Human milk xanthine oxidase and neonatal salivary nucleotide precursors generate hydrogen peroxide; a novel pathway with potential role in regulating oral microflora

Al-Shehri , S. A., Liley, H., Knox, C. L., Henman , M., Cowley, D. M. , Charles, B. G., & Duley, J. A. (2013) Human milk xanthine oxidase and neonatal salivary nucleotide precursors generate hydrogen peroxide; a novel pathway with potential role in regulating oral microflora. Journal Of Paediatrics And Child Health, 49(S2), p. 121.

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Abstract

Background: Xanthine oxidase (XO) is a complex molybdeno-flavoprotein occurring with high activity in the milk fat globule membrane (MFGM) in all mammalian milk and is involved in the final stage of degradation of purine nucleotides. It catalyzes the sequential oxidation of hypoxanthine to xanthine and uric acid, accompanied by production of hydrogen peroxide and superoxide anion. Human saliva has been extensively described for its composition of proteins, electrolytes, cortisol, melatonin and some metabolites such as amino acids, but little is known about nucleotide metabolites.

Method: Saliva was collected with swabs from babies; at full-term 1-4 days, 6-weeks, 6-months and 12-months. Unstimulated fasting (morning) saliva samples were collected directly from 77 adults. Breast milk was collected from 24 new mothers. Saliva was extracted from swabs and ultra-filtered. Nucleotide metabolites were analyzed by RP-HPLC with UV-photodiode array and ESI-MS/MS. XO activity was measured as peroxide production from hypoxanthine. Bacterial inhibition over time was assessed using CFU/mL or OD.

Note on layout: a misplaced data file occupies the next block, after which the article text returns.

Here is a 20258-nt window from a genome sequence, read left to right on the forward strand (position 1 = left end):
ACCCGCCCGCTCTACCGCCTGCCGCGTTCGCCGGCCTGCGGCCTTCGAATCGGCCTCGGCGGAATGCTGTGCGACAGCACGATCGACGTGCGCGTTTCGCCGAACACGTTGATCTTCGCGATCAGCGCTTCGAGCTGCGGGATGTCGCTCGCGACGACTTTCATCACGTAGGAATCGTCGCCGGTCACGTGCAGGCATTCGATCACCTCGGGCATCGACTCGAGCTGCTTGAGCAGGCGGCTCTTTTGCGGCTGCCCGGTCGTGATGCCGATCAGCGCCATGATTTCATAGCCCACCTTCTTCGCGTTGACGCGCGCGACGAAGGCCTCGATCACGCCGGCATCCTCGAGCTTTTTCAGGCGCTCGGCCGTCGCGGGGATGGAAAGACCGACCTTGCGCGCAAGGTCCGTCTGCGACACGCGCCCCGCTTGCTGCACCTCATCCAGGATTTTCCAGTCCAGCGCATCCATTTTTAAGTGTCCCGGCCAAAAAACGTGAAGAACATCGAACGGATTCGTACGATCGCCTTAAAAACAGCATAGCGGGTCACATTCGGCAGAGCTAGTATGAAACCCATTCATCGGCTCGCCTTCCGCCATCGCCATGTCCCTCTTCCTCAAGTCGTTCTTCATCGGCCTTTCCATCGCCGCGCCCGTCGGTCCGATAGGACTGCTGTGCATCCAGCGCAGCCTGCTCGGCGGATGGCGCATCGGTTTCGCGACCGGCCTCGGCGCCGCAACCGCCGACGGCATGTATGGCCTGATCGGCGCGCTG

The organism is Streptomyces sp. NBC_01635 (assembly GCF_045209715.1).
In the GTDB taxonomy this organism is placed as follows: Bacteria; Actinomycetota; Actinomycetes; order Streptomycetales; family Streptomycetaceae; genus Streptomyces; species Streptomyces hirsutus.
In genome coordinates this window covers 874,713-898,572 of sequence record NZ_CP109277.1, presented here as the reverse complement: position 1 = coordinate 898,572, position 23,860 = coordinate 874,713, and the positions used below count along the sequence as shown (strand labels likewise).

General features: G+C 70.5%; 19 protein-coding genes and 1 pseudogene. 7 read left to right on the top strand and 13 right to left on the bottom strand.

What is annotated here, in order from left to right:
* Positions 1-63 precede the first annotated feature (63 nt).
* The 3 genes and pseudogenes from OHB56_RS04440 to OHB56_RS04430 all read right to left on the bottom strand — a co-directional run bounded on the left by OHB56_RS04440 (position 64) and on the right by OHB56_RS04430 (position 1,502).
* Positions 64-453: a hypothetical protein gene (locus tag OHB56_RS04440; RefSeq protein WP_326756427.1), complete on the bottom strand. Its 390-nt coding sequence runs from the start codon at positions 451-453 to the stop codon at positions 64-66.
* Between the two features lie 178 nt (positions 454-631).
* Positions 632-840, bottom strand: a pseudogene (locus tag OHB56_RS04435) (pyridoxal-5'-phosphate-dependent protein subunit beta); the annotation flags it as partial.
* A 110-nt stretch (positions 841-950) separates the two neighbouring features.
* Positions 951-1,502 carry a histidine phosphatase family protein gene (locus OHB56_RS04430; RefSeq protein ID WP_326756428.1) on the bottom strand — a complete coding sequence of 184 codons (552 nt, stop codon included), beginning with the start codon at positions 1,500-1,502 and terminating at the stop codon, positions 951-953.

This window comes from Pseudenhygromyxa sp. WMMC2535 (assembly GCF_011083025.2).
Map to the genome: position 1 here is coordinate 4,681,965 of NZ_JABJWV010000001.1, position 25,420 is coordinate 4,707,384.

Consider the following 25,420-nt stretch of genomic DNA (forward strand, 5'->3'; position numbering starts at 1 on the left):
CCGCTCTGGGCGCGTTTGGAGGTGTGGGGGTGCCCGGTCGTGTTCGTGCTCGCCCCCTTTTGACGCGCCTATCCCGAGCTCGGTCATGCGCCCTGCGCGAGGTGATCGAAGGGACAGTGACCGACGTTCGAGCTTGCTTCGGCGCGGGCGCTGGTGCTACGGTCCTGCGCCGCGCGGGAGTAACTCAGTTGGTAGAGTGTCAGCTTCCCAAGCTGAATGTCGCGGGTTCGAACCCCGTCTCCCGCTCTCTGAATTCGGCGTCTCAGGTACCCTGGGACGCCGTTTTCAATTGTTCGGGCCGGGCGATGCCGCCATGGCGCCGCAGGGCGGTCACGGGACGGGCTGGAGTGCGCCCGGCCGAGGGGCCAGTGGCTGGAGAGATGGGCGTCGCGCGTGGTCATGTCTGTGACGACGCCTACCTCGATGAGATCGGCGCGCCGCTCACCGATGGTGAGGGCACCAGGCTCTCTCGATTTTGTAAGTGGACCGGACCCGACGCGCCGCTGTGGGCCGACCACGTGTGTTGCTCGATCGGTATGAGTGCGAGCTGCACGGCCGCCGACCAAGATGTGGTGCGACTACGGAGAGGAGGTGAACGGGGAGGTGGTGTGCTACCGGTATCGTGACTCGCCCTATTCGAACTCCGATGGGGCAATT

Results: Median concentrations (μmol/L) of salivary nucleobases and nucleosides for neonates/6-weeks/6-months/12-months/adult respectively were: uracil 5.3/0.8/1.4/0.7/0.8, hypoxanthine 27/7.0/1.1/0.8/2.0, xanthine 19/7.0/2.0/2.0/2.0, adenosine 12/7.0/0.9/0.8/0.1, inosine 11/5.0/0.3/0.4/0.2, guanosine 7.0/6.0/0.5/0.4/0.1, uridine 12/0.8/0.3/0.9/0.4. Deoxynucleosides and dihydropyrimidines concentrations were essentially negligible. XO activity (Vmax:mean ± SD) in breast milk was 8.9 ± 6.2 μmol/min/L and endogenous peroxide was 27 ± 12 μmol/L; mixing breast milk with neonate saliva generated ~40 μmol/L peroxide,which inhibited Staphylococcus aureus.

Conclusions: Salivary metabolites, particularly xanthine/hypoxanthine, are high in neonates, transitioning to low adult levels between 6-weeks to 6-months (p < 0.001). Peroxide occurs in breast milk and is boosted during suckling as an antibacterial system.

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ID Code: 59682
Item Type: Journal Article
Refereed: Yes
Keywords: Human milk, neonatal saliva, oral microflora
DOI: 10.1111/jpc.12133
ISSN: 10344810
Subjects: Australian and New Zealand Standard Research Classification > CHEMICAL SCIENCE (030000) > MEDICINAL AND BIOMOLECULAR CHEMISTRY (030400) > Biologically Active Molecules (030401)
Australian and New Zealand Standard Research Classification > BIOLOGICAL SCIENCES (060000) > MICROBIOLOGY (060500)
Australian and New Zealand Standard Research Classification > MEDICAL AND HEALTH SCIENCES (110000) > MEDICAL MICROBIOLOGY (110800) > Medical Microbiology not elsewhere classified (110899)
Australian and New Zealand Standard Research Classification > MEDICAL AND HEALTH SCIENCES (110000) > PAEDIATRICS AND REPRODUCTIVE MEDICINE (111400) > Paediatrics (111403)
Divisions: Current > Schools > School of Biomedical Sciences
Current > QUT Faculties and Divisions > Faculty of Health
Current > Institutes > Institute of Health and Biomedical Innovation
Copyright Owner: Copyright 2013 The Authors. Paediatrics and Child Health Division (Royal College of Physicians)
Deposited On: 06 May 2013 02:12
Last Modified: 06 May 2013 22:02

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